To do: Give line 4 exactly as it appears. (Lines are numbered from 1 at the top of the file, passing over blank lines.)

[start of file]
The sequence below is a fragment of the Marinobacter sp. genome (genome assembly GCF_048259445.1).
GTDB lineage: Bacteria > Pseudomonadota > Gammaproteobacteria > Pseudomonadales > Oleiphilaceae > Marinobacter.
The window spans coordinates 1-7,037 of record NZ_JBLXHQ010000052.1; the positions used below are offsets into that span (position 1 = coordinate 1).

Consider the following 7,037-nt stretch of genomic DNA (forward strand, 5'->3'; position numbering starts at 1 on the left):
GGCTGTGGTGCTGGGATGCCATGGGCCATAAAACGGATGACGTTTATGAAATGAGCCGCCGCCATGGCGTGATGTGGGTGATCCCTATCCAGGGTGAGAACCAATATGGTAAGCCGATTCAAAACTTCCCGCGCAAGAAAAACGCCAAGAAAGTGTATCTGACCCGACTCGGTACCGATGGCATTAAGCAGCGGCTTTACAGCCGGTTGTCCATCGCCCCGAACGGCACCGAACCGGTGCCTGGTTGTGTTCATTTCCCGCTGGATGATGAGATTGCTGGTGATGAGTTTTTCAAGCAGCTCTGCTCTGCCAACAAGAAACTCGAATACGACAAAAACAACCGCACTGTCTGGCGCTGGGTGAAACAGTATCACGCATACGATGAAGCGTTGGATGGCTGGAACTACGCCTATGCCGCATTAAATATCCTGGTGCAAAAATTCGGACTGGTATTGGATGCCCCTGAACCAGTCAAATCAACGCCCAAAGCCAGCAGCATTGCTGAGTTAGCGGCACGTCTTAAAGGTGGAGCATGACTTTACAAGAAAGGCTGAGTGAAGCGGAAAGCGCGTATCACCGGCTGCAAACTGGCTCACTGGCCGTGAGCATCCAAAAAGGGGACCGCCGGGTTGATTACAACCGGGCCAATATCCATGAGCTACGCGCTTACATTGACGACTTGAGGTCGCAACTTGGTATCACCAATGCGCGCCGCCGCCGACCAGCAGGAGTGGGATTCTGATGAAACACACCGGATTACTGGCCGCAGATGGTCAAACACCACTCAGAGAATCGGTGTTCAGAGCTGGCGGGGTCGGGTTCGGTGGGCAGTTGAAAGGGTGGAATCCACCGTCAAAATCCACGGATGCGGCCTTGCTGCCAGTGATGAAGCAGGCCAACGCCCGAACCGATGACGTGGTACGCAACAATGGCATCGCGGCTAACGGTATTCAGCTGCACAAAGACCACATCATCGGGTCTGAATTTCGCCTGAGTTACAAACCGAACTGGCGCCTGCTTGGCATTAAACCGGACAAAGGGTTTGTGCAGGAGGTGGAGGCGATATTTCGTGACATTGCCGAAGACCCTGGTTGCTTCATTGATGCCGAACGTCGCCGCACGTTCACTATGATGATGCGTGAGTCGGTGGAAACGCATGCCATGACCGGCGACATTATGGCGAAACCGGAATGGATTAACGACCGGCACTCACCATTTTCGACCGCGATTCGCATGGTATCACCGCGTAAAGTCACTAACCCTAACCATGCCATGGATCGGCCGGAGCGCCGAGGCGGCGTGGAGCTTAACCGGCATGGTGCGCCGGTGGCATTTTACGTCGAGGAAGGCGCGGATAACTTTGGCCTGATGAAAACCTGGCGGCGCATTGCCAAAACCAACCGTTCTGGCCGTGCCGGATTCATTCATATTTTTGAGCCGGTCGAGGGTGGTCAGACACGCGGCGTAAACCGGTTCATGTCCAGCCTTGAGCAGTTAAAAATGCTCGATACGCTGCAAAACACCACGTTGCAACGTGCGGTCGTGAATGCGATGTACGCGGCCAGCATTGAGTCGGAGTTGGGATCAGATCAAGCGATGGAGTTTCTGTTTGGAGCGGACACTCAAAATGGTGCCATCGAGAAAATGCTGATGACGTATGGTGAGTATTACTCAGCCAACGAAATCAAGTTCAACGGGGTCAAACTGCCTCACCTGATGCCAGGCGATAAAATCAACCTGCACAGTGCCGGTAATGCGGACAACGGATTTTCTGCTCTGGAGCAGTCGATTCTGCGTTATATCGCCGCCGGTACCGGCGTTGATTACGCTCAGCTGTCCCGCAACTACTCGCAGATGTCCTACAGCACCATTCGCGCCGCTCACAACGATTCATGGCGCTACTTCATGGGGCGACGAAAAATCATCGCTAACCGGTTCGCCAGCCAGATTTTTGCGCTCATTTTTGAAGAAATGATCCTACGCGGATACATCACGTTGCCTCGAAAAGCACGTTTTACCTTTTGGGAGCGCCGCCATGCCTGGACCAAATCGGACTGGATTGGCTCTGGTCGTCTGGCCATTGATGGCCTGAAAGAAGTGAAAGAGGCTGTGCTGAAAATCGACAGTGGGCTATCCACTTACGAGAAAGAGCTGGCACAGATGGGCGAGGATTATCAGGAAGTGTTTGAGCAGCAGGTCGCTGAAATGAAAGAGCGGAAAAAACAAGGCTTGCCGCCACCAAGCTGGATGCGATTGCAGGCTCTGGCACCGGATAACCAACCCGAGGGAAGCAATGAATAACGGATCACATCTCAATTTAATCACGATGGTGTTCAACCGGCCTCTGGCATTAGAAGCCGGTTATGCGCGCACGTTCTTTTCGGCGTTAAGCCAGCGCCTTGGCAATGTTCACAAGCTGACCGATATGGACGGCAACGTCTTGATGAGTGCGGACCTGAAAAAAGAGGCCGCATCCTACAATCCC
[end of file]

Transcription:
Consider the following 7,037-nt stretch of genomic DNA (forward strand, 5'->3'; position numbering starts at 1 on the left):